Bollywood actor Salman Khan on Thursday skipped personal appearance for the third time before the Maharashtra State Commission for Women (MSCW), but sent a letter to the panel in response to the summons issued to him over his ‘rape’ remarks.
Khan had recently landed himself in controversy for his statement that he felt like a “raped woman” after the gruelling shoot for his film “Sultan”, in which he plays a wrestler. He was asked to come for hearing on two previous occasions, but did not turn up. Subsequently, he was asked appear before the commission on Thursday.
Hindustan Times spoke to noted author Rachel Dwyer, a professor of Indian Cultures and Cinema at SOAS, University of London, for her reaction on the superstar’s controversial statement.
Controversy and Salman Khan go together. He is always going to do something controversial and his fans are always going to support him. His father apologised for him, bolstering his image of a naïve and innocent person who is good at heart. It is odd because Salman is a 50-year-old man, so why does he need his father to apologise for him? In a way, it is also reinforcing patriarchy because it seems to suggest that if the head of the family has apologised, that should be enough. There is no need for Salman to do so.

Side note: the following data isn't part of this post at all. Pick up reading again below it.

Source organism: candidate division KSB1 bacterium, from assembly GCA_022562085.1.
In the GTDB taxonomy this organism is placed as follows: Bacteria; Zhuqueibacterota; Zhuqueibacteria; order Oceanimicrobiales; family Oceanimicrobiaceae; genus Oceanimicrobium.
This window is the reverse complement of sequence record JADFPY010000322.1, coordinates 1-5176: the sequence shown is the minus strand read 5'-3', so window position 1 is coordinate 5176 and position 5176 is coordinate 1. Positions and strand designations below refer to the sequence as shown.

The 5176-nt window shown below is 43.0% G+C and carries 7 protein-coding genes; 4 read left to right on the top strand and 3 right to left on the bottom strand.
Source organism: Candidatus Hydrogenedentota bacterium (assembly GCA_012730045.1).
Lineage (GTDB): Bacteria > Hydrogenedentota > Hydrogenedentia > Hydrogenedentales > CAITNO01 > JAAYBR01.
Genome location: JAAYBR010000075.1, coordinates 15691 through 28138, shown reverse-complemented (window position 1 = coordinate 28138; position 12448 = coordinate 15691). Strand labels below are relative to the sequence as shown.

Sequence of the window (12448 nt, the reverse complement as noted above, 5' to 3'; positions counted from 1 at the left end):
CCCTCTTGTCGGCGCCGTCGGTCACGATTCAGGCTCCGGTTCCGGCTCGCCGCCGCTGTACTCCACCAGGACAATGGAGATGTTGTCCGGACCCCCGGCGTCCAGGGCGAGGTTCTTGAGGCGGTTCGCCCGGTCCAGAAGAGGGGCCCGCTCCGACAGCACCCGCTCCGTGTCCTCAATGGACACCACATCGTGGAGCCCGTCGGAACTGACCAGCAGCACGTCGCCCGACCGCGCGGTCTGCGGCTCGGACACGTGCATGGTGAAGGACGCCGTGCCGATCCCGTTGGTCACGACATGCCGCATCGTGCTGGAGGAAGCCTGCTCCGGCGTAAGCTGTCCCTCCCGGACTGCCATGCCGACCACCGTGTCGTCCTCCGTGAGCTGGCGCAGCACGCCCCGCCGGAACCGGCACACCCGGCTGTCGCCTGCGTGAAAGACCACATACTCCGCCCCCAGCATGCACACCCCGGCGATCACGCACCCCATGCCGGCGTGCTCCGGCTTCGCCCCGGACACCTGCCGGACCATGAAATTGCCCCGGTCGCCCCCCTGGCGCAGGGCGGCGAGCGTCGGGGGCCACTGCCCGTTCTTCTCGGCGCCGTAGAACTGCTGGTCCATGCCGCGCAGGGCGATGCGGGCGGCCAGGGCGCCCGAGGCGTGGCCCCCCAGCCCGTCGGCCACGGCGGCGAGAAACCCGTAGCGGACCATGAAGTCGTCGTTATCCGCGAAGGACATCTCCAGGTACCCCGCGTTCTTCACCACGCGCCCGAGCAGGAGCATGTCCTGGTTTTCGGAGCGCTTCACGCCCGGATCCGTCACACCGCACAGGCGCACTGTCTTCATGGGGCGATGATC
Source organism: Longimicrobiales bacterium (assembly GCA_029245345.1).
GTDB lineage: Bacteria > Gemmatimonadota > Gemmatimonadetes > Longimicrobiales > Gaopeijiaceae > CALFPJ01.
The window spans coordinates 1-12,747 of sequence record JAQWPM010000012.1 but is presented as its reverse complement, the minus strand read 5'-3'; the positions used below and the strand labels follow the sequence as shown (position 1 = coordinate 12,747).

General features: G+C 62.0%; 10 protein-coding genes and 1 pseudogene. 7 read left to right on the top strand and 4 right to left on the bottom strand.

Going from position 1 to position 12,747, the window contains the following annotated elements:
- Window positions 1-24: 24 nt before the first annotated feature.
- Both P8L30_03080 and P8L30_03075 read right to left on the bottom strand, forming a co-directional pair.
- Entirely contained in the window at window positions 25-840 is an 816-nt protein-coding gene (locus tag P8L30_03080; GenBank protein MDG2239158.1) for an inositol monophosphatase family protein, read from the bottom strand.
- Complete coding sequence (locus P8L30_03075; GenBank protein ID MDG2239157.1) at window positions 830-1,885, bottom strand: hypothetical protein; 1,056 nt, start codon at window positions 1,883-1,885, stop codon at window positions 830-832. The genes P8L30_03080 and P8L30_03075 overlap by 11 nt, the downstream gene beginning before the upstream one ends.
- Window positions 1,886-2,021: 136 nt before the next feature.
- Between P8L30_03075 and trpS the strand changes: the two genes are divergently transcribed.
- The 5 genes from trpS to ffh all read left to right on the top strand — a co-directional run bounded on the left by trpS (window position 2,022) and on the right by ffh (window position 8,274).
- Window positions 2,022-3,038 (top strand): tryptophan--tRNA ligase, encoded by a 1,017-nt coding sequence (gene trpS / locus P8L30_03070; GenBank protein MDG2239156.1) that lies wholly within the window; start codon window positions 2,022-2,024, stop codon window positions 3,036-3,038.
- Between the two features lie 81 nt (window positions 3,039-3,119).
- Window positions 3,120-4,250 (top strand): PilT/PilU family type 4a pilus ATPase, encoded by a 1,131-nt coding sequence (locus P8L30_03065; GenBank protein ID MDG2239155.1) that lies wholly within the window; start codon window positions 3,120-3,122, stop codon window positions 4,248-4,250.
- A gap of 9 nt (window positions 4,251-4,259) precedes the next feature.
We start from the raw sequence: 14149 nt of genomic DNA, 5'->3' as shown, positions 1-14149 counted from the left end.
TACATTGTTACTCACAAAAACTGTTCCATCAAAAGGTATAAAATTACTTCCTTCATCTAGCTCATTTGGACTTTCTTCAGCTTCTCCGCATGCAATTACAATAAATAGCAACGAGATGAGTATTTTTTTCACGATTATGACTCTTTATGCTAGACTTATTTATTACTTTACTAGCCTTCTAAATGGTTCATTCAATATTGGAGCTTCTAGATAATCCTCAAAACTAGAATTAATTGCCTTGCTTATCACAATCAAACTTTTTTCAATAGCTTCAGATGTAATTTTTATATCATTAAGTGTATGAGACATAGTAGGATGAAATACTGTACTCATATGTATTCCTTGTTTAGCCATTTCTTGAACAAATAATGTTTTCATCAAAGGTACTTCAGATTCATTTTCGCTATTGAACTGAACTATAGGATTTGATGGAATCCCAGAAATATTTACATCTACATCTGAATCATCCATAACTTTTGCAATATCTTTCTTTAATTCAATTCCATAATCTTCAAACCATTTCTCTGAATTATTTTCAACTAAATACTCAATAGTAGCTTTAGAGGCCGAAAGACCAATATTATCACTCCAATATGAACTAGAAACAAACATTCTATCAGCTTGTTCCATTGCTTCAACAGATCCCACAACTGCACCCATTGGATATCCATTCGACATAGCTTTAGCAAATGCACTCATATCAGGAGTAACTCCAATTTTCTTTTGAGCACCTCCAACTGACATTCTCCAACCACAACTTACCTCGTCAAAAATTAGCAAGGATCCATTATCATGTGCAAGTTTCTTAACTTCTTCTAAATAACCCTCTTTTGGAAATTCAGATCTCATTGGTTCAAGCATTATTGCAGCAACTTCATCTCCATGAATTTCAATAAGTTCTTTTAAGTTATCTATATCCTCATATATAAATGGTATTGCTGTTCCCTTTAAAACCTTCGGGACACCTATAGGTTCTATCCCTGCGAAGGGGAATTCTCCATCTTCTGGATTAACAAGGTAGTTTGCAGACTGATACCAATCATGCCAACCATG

Why he came up with the remark, the very phrasing, is also odd. Why compare wrestling with sex? Why make a feminine association with it? Also, he said he felt like a “raped woman.” Why did he single out women? Men get raped too.
There’s no point asking for an apology from Salman. He never apologises. It’s like Kate Moss, the model, in the UK -- she seems to have a “never explain” policy. It has been said that his remarks “were taken out of context”. But what was the context?
Salman’s fans will always support him. Most of them are male and they believe that Salman is a very moral person who is good to his family, good to his fans, who does a lot of good work and charity. According to them, all this controversy is manufactured. Some people don’t realise how damaging his words are.
I would say the remark itself was wrong. Of course Salman is not the only person to think like that. It is terrible that anybody would think like this. But that [controversy] is what happens when a celebrity does it. It is undeniable that celebrities have power. Whether Salman wants it or not, he has it.
Though I’m not entirely sure what the Maharashtra State Commission for Women hoped to achieve by asking him to apologise. Today, in the UK, it has become a crime to say something misogynistic. But it’s not yet a crime in India.
Rachel Dwyer, a professor of Indian Cultures and Cinema at SOAS, University of London, has written several books on Bollywood. Views expressed are personal.